Jim Blance was an inspirational teacher who will be remembered by many former pupils in South Shields and Haydon Bridge. He always said that inspired teachers depended on inspiring pupils, but the real point was that there was a certain gaiety in his classes where everyone got taken seriously. You knew when he was up for it when you found him leaning back in his chair like a sheriff in a John Ford movie, feet up on table, hands behind head, counting you in with a sideways, slightly toothy grin. After warm-up encounters where everyone was given the chance, as it were, to play themselves in, classroom sessions went anywhere he fancied. This morning's editorial in The Times? What some bloke said to him in The Vigilant? Or perhaps the relationship between Jean Paul Sartre and a film he'd seen at The Regent cinema the night before? Blance was showing us that life and learning was one and the same if only you had eyes to see.
And he had eyes to see: that you didn't need permission to discuss art; that culture wasn't confined to books; that knowledge was too important to be left to intellectuals, that the greatest comedian could be found on the next desk, the best dramatist on a No 11 bus, the smartest economist at the bookies.
Only someone as gifted as Blance could offer this in terms neither banal nor self-serving. And once he thought you could go forward, and wanted to, then an exacting relationship developed. The nice part could involve smoking Jimmy's (or his mother's) cigarettes and enjoying the banter, but the harder part involved getting put straight with an intellectual rigour not normally encountered in those parts of town.
When I got to university I found he had been teaching us contemporary cultural studies all the time – in a language we could understand with examples we could grasp. He once started a class with the significance of a scene from Stanley Baker in The Criminal and ended it with an essay by the grand dame Juliet Rhys Williams on the Balance of Payments Crisis in the British economy, and no one noticed the mid-flight switch. Blance's idea of learning was steeply curving, left-leaning and, like the Red Arrows, usually joining up in the end.
James Murray Blance was born in South Shields in 1940. He was brought up in Regent Street. His father, James William, was a blacksmith's striker at Brigham's shipyard; his mother was Caroline McDougall. His sister, Greta, was born three years later. Somewhere not far down the line, the Blances came from the Shetlands.
Laygate Lane Juniors was his first introduction to life and learning. Laygate was not Headmasters' Conference, but in Robert Wilson and John Gray it did produce the country's leading physicist and philosopher in a single generation, and Blance was one of the crop. He passed his 11-plus, and after the Boys' Grammar School, won an Open Exhibition, followed to study Politics, Philosophy and Economics at Exeter College, Oxford.
Oxford was a breeze. He even found time to do some PPE. After that, he might have gone south and broken into broadcasting or racing journalism; he had the talent and the contacts, and the field was opening up, but instead he bought the tweed jacket that denoted "teacher" and the dark-coloured shirt that denoted "slightly Bohemian, likes jazz", and headed home.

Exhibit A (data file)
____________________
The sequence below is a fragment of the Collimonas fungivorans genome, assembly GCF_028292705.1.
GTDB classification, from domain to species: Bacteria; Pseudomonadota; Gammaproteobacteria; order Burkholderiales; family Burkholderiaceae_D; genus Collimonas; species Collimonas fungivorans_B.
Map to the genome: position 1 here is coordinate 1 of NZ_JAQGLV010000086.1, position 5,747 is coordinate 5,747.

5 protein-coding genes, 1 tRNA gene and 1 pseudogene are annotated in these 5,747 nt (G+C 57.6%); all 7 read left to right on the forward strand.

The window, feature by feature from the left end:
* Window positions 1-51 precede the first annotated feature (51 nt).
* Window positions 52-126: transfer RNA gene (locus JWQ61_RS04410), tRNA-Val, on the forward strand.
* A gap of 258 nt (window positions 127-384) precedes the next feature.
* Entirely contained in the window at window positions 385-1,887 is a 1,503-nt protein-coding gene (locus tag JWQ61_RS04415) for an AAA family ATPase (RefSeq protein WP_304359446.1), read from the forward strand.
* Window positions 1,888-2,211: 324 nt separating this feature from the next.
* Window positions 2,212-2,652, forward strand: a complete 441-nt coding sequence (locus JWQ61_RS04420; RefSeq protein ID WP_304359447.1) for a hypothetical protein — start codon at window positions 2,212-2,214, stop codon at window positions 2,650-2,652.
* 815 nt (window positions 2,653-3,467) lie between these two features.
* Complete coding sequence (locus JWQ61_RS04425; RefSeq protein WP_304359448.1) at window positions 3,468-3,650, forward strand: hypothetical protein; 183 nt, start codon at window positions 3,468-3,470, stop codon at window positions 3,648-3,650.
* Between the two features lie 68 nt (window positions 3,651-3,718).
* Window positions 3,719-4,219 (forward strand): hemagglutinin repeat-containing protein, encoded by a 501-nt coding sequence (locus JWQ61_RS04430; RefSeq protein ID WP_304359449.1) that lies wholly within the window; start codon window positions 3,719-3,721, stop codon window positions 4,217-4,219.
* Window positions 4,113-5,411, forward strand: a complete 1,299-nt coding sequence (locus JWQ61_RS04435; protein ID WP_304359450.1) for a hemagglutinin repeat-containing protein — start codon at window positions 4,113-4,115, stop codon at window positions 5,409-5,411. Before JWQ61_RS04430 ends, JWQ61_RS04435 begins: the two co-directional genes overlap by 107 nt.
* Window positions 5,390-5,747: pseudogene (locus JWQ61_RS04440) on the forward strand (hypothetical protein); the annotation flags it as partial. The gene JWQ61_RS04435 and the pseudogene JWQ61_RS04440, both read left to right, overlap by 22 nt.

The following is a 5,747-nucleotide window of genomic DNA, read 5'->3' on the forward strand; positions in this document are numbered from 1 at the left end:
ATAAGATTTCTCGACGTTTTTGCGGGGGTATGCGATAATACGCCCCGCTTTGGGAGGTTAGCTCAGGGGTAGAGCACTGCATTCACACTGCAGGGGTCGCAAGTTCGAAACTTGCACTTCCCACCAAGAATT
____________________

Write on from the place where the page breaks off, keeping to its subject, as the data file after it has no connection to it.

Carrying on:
He taught for 10 years in Shields: one year at Brinkburn Secondary Modern, one year at the Marine & Technical College then eight years back at the Boys' Grammar, where he joined a distinguished team of history teachers, including Messrs Constable and Robson, who were still smashing the class system in education by putting a lot of bright Shields kids into Oxford colleges.
In 1973 he took up a promotion at Haydon Bridge. He loved the Wall, the craic, the golf, the cricket and the racing. He reckoned, not without reason, that Hexham racecourse was the most beautiful in England. He also put some of his winnings into some likely top- class foals, and for many years played a leading role in organising the annual Hexham Music Festival. Most importantly in these years, he met and married Christine Dodgson, a young biology teacher at the school.
The 1990s, however, proved a low decade. First, he ran into poor health, mainly diabetes, and though a mean left-arm spinner and a sportsman after the finest traditions, was not exactly one for the gym. Second, teaching changed. The new schedules and career patterns were not for him. Those of you who have anything to do with training teachers, hear this: here was an incomparably gifted teacher who was comprehensive and inclusive in the only sense that matters – in the classroom – who found himself increasingly out of sympathy with what was happening in schools.
He retired in 1993, the year that his marriage ended. During these years, his love of life went on, especially with two strapping sons to keep him sharp, but he was not always happy. This was put permanently to rights one morning in 2002 when, by chance on Battle Hill, Hexham, he met an old flame – a Shields girl, Marjorie Henry, recently return-ed from London. From that morning on, Jim and Marje tended their allotment with loving care, and many good things grew there.
James Murray Blance, schoolteacher, sportsman, scholar in the uses of literacy: born South Shields 17 May 1940; married 1978 Christine Dodgson (divorced, two sons); died Hexham 23 July 2009.Reuse content